How Bad is Cedar, Really?

Discussion in 'Coop & Run - Design, Construction, & Maintenance' started by scrambledmess, May 10, 2009.

  1. scrambledmess

    scrambledmess Chillin' With My Peeps

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    Sep 26, 2008
    NW Ohio
    Okay, DH was trying to be good. He bought a big beautiful dog house that he is converting into a small coop. I knew he was going to do something like this, but I wasn't exactly sure what it would be. I saw it in the yard when I got home from work this morning.... It looks like this:

    http://images.lowes.com/product/converted/752113/752113052086md.jpg

    Umm.. It is cedar and it is put together already. Which means I don't think we can take it back. And I think it would crush him for me to tell him we can't use it. Any suggestions?

    There are windows on both sides that have chicken wire in place. There is also additional ventalation under the edges of the roof. Is taht enough ventaliation to make the cedar not toxic?

    We will never have a reason to close up this coop for warmth. Even at our coldest it isn't below freezing.
     
  2. trilyn

    trilyn Chillin' With My Peeps

    Apr 13, 2009
    East Syracuse
    From what I've gathered reading other posts on cedar, it is the shavings that cause problems. Hope this helps! [​IMG]
     
  3. Poulets De Cajun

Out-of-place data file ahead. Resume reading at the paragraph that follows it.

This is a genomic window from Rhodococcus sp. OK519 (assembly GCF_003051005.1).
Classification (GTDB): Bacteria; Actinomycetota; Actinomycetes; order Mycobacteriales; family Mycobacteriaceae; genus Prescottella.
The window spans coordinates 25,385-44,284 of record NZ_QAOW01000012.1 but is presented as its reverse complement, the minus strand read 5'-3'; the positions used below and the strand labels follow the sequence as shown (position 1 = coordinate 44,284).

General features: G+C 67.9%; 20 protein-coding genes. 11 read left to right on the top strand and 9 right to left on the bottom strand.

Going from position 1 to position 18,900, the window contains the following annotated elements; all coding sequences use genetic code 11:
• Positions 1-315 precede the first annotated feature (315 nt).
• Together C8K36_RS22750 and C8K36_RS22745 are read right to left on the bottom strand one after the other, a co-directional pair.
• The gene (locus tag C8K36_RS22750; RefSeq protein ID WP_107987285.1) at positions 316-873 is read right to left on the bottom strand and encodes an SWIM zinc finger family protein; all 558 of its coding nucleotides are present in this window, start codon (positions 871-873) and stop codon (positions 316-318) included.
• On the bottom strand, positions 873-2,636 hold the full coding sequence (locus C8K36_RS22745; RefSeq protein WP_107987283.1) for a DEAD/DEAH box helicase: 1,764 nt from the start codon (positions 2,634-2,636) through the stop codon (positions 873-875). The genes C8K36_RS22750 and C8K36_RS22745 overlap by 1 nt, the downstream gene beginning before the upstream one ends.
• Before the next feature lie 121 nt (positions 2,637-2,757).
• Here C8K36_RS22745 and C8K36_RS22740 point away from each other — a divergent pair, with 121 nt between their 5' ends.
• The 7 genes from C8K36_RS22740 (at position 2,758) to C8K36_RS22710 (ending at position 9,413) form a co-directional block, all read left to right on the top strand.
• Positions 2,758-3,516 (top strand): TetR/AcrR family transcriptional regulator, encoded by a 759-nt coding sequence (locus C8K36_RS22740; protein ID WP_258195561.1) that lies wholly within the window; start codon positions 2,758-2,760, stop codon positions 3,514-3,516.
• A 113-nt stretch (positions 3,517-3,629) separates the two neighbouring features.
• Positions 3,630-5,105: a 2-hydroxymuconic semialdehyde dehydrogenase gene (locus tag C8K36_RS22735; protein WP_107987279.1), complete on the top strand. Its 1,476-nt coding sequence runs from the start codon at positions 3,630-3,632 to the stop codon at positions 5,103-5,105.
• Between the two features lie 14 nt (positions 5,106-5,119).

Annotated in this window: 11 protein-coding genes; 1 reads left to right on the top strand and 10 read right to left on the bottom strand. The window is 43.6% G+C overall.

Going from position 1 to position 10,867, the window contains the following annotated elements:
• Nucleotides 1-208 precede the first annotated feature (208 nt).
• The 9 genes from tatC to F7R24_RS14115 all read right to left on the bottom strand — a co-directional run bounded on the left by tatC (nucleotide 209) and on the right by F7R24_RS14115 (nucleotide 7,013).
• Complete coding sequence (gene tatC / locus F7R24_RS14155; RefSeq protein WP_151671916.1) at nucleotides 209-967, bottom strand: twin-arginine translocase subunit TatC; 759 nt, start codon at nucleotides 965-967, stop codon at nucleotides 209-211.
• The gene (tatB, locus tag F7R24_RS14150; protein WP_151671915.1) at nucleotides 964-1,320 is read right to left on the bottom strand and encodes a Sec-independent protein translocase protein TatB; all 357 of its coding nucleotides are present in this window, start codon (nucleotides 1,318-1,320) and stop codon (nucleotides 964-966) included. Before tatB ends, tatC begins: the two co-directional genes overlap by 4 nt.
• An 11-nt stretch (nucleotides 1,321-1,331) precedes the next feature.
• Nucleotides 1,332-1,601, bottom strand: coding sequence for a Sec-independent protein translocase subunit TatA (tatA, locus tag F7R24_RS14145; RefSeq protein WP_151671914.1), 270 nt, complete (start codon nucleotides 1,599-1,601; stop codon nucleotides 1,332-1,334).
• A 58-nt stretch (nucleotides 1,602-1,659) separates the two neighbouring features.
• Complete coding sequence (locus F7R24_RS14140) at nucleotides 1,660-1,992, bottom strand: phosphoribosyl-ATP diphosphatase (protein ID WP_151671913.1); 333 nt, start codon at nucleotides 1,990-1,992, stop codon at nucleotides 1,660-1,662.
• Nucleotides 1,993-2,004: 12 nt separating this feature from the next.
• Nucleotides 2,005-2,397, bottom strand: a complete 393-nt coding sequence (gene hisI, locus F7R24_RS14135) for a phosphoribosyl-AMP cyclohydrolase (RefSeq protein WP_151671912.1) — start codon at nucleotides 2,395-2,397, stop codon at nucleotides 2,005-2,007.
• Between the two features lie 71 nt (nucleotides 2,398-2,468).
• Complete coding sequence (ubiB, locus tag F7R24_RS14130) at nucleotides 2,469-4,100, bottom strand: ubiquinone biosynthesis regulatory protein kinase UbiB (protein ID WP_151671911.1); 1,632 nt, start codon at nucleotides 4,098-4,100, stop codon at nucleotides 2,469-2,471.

Poulets De Cajun Overrun With Chickens

    It's actually the oils and stuff in Cedar shavings that are supposed to cause respiratory problems. With that being said, if you have adequate ventilation in the coop, and they aren't confined to the inside at all times, they should be fine. Cedar shavings are a little more dangerous because they roll around in them and the dust from the shavings can cause problems. I dont think the walls and structure would harm them.
     
  4. xtremevermonter

    xtremevermonter Chillin' With My Peeps

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    May 3, 2009
    Bradford, VT
    I agree with the to posts above me. It seems that the shavings are the problem and not the actual wood which the chickens will leave alone. On the plus side, cedar is a rot and pest resistant wood that should last a long time outside. Your coop looks great! [​IMG]
     
  5. Pitchfork

    Pitchfork Out Of The Brooder

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    Apr 11, 2008
    Oklahoma
    I used cedar 2x4's for the framing of my coop/run because of its rot resistance and it is lighter than treated lumber and not as subject to twisting and warping, as are a lot of treated wood.
    Have seen no problems with the chickens.
     
  6. scrambledmess

    scrambledmess Chillin' With My Peeps

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    Sep 26, 2008
    NW Ohio
    Thank you all for your replies. I feel much better now [​IMG]
     
  7. shawnkfl

    shawnkfl Chillin' With My Peeps

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    Apr 30, 2009
    christiansburg, VA
    you could always paint the inside too. just say it's for easier cleaning [​IMG]
     
  8. scrambledmess

    scrambledmess Chillin' With My Peeps

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    Sep 26, 2008
    NW Ohio
    We lined the bottom with plexi glass type things. I suggested painting it on the inside. We may still do that. Thanks again.
     

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